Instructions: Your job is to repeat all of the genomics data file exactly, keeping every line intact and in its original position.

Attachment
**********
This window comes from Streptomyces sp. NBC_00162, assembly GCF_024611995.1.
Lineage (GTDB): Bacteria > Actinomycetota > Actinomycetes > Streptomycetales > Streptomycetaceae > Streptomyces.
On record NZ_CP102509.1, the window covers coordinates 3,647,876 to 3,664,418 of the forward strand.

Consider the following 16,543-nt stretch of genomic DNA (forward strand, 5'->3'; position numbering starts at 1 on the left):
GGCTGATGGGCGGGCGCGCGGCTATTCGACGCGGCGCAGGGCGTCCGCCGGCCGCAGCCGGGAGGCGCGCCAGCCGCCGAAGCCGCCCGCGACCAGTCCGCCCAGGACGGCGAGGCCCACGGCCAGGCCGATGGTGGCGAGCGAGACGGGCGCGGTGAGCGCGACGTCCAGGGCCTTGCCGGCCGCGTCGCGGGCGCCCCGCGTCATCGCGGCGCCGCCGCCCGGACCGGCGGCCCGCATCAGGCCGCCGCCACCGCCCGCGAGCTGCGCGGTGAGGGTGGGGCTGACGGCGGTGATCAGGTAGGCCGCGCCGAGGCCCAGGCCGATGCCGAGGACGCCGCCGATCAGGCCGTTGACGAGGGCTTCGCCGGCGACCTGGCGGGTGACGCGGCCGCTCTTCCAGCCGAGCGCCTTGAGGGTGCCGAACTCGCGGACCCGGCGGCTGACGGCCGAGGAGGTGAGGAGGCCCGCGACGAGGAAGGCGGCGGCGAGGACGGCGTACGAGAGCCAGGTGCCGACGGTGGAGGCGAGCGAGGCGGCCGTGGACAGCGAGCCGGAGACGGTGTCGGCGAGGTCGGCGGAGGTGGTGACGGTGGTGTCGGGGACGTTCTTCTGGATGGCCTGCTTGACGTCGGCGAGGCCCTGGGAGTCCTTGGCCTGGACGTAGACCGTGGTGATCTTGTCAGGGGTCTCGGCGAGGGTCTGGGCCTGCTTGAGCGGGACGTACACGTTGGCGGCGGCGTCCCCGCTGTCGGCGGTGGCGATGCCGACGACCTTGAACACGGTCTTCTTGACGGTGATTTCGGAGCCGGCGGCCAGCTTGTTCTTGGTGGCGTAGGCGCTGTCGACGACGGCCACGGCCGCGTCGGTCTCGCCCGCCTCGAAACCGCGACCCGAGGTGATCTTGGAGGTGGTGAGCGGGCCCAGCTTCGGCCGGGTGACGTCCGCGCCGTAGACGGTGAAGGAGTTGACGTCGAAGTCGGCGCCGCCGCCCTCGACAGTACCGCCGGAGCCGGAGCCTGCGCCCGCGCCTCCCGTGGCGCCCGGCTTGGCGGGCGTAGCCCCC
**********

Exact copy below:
This window comes from Streptomyces sp. NBC_00162, assembly GCF_024611995.1.
Lineage (GTDB): Bacteria > Actinomycetota > Actinomycetes > Streptomycetales > Streptomycetaceae > Streptomyces.
On record NZ_CP102509.1, the window covers coordinates 3,647,876 to 3,664,418 of the forward strand.

Consider the following 16,543-nt stretch of genomic DNA (forward strand, 5'->3'; position numbering starts at 1 on the left):
GGCTGATGGGCGGGCGCGCGGCTATTCGACGCGGCGCAGGGCGTCCGCCGGCCGCAGCCGGGAGGCGCGCCAGCCGCCGAAGCCGCCCGCGACCAGTCCGCCCAGGACGGCGAGGCCCACGGCCAGGCCGATGGTGGCGAGCGAGACGGGCGCGGTGAGCGCGACGTCCAGGGCCTTGCCGGCCGCGTCGCGGGCGCCCCGCGTCATCGCGGCGCCGCCGCCCGGACCGGCGGCCCGCATCAGGCCGCCGCCACCGCCCGCGAGCTGCGCGGTGAGGGTGGGGCTGACGGCGGTGATCAGGTAGGCCGCGCCGAGGCCCAGGCCGATGCCGAGGACGCCGCCGATCAGGCCGTTGACGAGGGCTTCGCCGGCGACCTGGCGGGTGACGCGGCCGCTCTTCCAGCCGAGCGCCTTGAGGGTGCCGAACTCGCGGACCCGGCGGCTGACGGCCGAGGAGGTGAGGAGGCCCGCGACGAGGAAGGCGGCGGCGAGGACGGCGTACGAGAGCCAGGTGCCGACGGTGGAGGCGAGCGAGGCGGCCGTGGACAGCGAGCCGGAGACGGTGTCGGCGAGGTCGGCGGAGGTGGTGACGGTGGTGTCGGGGACGTTCTTCTGGATGGCCTGCTTGACGTCGGCGAGGCCCTGGGAGTCCTTGGCCTGGACGTAGACCGTGGTGATCTTGTCAGGGGTCTCGGCGAGGGTCTGGGCCTGCTTGAGCGGGACGTACACGTTGGCGGCGGCGTCCCCGCTGTCGGCGGTGGCGATGCCGACGACCTTGAACACGGTCTTCTTGACGGTGATTTCGGAGCCGGCGGCCAGCTTGTTCTTGGTGGCGTAGGCGCTGTCGACGACGGCCACGGCCGCGTCGGTCTCGCCCGCCTCGAAACCGCGACCCGAGGTGATCTTGGAGGTGGTGAGCGGGCCCAGCTTCGGCCGGGTGACGTCCGCGCCGTAGACGGTGAAGGAGTTGACGTCGAAGTCGGCGCCGCCGCCCTCGACAGTACCGCCGGAGCCGGAGCCTGCGCCCGCGCCTCCCGTGGCGCCCGGCTTGGCGGGCGTAGCCCCC